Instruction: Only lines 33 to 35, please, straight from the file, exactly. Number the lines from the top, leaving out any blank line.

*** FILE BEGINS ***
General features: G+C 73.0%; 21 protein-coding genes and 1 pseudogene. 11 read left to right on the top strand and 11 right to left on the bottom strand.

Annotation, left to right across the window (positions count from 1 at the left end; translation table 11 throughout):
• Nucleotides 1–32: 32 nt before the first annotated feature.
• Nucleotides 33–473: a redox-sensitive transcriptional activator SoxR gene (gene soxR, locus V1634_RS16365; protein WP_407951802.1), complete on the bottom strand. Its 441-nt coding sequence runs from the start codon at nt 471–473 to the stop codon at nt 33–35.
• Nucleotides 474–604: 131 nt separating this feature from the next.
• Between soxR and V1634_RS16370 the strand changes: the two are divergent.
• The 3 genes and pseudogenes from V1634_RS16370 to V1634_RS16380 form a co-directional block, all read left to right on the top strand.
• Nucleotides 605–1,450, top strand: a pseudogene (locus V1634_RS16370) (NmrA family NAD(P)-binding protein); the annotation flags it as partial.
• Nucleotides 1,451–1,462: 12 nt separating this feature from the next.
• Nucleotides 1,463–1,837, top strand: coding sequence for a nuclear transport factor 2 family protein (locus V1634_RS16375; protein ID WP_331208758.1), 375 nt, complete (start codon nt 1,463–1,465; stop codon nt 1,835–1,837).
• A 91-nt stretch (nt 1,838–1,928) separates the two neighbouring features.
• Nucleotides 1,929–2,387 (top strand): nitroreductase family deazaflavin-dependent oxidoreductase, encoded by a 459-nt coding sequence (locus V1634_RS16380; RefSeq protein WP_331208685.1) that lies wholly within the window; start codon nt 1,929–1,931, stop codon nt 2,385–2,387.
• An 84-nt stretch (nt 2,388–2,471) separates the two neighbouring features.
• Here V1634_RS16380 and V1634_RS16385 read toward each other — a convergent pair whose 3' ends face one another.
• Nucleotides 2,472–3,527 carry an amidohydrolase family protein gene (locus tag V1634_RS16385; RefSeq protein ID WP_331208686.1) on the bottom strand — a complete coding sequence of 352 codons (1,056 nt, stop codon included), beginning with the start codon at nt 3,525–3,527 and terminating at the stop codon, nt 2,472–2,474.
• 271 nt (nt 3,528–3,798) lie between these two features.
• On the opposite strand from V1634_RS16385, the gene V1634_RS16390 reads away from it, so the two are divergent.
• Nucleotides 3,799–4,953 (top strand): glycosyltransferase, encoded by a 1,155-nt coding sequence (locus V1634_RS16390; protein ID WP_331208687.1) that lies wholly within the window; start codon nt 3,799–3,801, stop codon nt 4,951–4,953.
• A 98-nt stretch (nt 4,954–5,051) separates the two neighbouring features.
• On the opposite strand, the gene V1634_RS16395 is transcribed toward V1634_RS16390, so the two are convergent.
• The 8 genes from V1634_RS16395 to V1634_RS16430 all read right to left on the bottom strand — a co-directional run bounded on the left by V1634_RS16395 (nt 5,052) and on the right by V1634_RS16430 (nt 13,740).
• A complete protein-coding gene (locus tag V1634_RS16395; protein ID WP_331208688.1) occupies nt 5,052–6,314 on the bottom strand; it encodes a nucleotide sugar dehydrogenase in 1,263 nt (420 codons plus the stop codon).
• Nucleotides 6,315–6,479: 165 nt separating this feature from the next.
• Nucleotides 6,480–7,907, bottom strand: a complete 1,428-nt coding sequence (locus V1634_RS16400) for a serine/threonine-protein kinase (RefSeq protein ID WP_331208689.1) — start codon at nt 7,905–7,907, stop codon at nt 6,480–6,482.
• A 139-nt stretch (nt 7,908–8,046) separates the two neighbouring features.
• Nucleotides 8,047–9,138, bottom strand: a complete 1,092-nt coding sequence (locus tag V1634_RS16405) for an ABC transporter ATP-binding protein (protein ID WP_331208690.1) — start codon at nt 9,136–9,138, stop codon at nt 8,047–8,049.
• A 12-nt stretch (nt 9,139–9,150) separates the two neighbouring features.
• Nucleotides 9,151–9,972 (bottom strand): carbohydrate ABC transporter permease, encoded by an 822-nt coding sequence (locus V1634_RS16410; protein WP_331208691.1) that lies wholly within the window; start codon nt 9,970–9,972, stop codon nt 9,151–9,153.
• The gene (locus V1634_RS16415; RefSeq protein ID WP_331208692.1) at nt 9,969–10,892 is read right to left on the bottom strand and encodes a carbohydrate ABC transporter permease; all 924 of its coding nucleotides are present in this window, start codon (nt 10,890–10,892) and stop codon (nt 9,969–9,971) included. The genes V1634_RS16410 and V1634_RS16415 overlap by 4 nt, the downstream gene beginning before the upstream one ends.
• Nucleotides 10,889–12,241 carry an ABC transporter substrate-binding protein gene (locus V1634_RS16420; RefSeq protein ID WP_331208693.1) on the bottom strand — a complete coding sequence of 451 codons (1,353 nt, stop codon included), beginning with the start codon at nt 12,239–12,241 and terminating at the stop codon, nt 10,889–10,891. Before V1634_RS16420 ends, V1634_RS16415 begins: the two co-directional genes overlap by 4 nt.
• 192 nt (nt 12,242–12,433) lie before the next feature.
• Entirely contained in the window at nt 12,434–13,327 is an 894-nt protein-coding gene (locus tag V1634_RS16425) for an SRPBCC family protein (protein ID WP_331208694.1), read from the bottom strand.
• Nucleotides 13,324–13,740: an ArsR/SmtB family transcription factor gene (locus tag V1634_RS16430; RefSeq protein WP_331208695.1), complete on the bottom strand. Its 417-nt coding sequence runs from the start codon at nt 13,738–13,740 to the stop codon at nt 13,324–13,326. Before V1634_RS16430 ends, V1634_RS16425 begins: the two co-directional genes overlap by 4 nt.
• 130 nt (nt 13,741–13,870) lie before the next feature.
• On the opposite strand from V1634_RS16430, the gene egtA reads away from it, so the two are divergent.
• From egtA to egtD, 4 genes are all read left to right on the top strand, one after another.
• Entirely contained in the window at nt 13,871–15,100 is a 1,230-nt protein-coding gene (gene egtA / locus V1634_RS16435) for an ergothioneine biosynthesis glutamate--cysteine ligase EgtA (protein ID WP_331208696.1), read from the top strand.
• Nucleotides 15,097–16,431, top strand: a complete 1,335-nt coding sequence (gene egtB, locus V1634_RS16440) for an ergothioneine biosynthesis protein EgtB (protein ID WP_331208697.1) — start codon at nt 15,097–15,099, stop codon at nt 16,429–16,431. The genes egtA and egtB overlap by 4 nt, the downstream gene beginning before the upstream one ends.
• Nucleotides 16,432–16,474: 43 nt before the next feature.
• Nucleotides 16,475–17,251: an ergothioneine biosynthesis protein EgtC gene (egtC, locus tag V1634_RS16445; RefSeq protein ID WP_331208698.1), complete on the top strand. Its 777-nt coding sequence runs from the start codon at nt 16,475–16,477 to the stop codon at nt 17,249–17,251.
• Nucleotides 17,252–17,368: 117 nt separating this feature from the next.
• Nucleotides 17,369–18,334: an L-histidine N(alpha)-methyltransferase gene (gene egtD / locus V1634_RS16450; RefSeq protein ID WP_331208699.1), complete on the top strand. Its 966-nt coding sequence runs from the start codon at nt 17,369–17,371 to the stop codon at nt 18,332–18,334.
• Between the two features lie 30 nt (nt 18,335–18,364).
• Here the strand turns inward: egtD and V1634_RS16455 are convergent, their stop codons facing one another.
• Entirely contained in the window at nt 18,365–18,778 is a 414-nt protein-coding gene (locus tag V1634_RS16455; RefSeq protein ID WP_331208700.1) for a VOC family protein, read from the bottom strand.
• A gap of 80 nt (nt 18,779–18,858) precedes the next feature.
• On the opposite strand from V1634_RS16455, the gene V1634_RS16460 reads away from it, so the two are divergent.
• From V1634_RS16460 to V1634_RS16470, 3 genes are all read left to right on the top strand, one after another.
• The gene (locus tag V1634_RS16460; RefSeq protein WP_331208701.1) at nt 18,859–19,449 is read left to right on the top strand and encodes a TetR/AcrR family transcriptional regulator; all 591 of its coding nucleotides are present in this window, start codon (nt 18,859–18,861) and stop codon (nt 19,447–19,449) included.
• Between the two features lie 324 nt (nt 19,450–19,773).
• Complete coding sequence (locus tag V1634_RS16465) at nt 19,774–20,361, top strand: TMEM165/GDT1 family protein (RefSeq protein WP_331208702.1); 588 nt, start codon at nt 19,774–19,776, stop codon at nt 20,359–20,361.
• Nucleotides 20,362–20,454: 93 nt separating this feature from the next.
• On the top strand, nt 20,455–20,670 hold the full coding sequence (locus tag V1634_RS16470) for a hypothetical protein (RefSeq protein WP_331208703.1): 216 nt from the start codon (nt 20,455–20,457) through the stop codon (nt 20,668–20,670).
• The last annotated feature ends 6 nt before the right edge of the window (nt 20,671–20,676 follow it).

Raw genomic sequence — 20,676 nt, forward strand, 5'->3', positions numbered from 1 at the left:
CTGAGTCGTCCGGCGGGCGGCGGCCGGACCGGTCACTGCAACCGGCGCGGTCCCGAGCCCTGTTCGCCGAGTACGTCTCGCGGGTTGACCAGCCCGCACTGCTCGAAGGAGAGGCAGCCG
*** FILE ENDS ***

• Nucleotides 13,324–13,740: an ArsR/SmtB family transcription factor gene (locus tag V1634_RS16430; RefSeq protein WP_331208695.1), complete on the bottom strand. Its 417-nt coding sequence runs from the start codon at nt 13,738–13,740 to the stop codon at nt 13,324–13,326. Before V1634_RS16430 ends, V1634_RS16425 begins: the two co-directional genes overlap by 4 nt.
• 130 nt (nt 13,741–13,870) lie before the next feature.
• On the opposite strand from V1634_RS16430, the gene egtA reads away from it, so the two are divergent.